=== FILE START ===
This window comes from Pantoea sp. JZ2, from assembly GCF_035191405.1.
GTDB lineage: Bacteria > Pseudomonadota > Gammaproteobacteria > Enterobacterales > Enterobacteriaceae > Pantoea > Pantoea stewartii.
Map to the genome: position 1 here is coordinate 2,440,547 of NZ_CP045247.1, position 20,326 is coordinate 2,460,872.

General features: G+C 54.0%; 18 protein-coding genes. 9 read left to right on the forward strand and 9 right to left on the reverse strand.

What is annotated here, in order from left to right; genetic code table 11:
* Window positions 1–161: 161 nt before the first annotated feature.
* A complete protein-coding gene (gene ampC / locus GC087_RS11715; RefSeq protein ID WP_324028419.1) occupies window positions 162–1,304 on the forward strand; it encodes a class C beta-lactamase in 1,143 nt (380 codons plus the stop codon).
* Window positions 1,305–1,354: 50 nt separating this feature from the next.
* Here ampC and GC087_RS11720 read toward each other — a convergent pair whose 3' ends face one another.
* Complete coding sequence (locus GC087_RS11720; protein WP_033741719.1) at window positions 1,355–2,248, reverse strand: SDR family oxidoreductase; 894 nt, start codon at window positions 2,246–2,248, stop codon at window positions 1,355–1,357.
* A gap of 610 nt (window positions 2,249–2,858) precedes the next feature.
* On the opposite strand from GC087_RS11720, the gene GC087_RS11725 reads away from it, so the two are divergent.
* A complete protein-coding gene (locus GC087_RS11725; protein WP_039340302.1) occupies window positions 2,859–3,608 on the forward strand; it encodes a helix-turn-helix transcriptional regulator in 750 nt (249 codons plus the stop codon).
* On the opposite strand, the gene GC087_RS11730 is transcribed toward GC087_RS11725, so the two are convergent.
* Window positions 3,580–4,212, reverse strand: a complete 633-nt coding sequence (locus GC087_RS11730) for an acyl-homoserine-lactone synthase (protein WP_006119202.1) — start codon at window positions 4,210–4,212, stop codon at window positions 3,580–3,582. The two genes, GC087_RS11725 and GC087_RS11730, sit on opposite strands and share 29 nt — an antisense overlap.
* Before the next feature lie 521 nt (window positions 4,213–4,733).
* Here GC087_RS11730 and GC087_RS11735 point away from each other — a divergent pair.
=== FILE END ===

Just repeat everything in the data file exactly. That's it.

This window comes from Pantoea sp. JZ2, from assembly GCF_035191405.1.
GTDB lineage: Bacteria > Pseudomonadota > Gammaproteobacteria > Enterobacterales > Enterobacteriaceae > Pantoea > Pantoea stewartii.
Map to the genome: position 1 here is coordinate 2,440,547 of NZ_CP045247.1, position 20,326 is coordinate 2,460,872.

General features: G+C 54.0%; 18 protein-coding genes. 9 read left to right on the forward strand and 9 right to left on the reverse strand.

What is annotated here, in order from left to right; genetic code table 11:
* Window positions 1–161: 161 nt before the first annotated feature.
* A complete protein-coding gene (gene ampC / locus GC087_RS11715; RefSeq protein ID WP_324028419.1) occupies window positions 162–1,304 on the forward strand; it encodes a class C beta-lactamase in 1,143 nt (380 codons plus the stop codon).
* Window positions 1,305–1,354: 50 nt separating this feature from the next.
* Here ampC and GC087_RS11720 read toward each other — a convergent pair whose 3' ends face one another.
* Complete coding sequence (locus GC087_RS11720; protein WP_033741719.1) at window positions 1,355–2,248, reverse strand: SDR family oxidoreductase; 894 nt, start codon at window positions 2,246–2,248, stop codon at window positions 1,355–1,357.
* A gap of 610 nt (window positions 2,249–2,858) precedes the next feature.
* On the opposite strand from GC087_RS11720, the gene GC087_RS11725 reads away from it, so the two are divergent.
* A complete protein-coding gene (locus GC087_RS11725; protein WP_039340302.1) occupies window positions 2,859–3,608 on the forward strand; it encodes a helix-turn-helix transcriptional regulator in 750 nt (249 codons plus the stop codon).
* On the opposite strand, the gene GC087_RS11730 is transcribed toward GC087_RS11725, so the two are convergent.
* Window positions 3,580–4,212, reverse strand: a complete 633-nt coding sequence (locus GC087_RS11730) for an acyl-homoserine-lactone synthase (protein WP_006119202.1) — start codon at window positions 4,210–4,212, stop codon at window positions 3,580–3,582. The two genes, GC087_RS11725 and GC087_RS11730, sit on opposite strands and share 29 nt — an antisense overlap.
* Before the next feature lie 521 nt (window positions 4,213–4,733).
* Here GC087_RS11730 and GC087_RS11735 point away from each other — a divergent pair.